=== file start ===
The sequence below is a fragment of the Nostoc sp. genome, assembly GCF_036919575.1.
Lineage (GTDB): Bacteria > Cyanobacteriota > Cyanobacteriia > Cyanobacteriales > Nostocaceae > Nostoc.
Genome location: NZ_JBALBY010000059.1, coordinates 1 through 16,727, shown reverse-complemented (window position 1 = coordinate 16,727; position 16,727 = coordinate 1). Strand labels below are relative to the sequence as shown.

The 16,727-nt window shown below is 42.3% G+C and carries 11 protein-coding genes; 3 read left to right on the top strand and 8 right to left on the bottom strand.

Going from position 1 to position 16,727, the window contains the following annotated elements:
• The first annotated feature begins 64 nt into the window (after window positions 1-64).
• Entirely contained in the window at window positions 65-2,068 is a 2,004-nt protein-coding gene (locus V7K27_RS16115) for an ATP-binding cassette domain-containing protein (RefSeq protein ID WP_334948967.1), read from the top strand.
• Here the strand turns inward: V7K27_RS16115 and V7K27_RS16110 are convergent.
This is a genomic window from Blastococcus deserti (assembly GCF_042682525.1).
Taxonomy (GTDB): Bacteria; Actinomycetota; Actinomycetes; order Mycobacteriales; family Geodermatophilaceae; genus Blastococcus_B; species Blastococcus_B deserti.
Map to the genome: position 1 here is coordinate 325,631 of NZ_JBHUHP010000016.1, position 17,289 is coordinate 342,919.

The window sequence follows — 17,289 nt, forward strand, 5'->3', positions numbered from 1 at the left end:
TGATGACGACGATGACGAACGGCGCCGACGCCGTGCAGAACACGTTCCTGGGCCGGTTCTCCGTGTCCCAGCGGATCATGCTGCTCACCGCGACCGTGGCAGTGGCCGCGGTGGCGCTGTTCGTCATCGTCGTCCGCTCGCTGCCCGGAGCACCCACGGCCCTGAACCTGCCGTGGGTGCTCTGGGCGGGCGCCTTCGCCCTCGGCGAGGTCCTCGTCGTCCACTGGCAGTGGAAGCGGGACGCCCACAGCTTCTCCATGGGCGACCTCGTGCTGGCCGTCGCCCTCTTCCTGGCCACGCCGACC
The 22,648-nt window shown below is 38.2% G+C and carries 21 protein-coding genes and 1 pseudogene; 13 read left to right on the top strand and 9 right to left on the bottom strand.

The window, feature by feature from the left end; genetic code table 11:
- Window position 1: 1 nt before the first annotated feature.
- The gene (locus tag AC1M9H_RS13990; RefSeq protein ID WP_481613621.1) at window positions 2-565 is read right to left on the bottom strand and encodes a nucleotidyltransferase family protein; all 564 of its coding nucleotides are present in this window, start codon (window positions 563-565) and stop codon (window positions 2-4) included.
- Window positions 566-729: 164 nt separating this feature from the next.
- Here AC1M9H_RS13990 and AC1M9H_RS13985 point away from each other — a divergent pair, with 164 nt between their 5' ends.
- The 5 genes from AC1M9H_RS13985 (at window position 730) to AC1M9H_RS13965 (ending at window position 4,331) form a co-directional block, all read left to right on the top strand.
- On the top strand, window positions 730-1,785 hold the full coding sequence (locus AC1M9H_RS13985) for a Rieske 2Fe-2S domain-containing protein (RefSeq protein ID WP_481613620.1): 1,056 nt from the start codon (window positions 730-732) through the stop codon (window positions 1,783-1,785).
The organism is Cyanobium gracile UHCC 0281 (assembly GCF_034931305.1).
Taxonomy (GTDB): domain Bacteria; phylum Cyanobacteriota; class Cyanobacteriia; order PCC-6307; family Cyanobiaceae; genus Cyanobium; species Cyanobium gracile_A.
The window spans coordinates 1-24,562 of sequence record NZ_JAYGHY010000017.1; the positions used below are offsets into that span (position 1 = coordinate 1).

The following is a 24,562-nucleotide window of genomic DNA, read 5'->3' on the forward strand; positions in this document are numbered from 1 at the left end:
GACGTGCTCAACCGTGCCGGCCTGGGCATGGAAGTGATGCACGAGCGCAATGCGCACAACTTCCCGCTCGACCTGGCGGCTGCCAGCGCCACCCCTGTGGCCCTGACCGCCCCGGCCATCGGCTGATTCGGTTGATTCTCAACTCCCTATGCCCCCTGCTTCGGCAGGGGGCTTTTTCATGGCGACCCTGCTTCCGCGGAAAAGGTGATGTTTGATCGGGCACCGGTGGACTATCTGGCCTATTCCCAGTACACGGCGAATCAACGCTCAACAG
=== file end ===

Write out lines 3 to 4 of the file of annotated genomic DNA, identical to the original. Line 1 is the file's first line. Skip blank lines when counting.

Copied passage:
Genome location: NZ_JBALBY010000059.1, coordinates 1 through 16,727, shown reverse-complemented (window position 1 = coordinate 16,727; position 16,727 = coordinate 1). Strand labels below are relative to the sequence as shown.

The 16,727-nt window shown below is 42.3% G+C and carries 11 protein-coding genes; 3 read left to right on the top strand and 8 right to left on the bottom strand.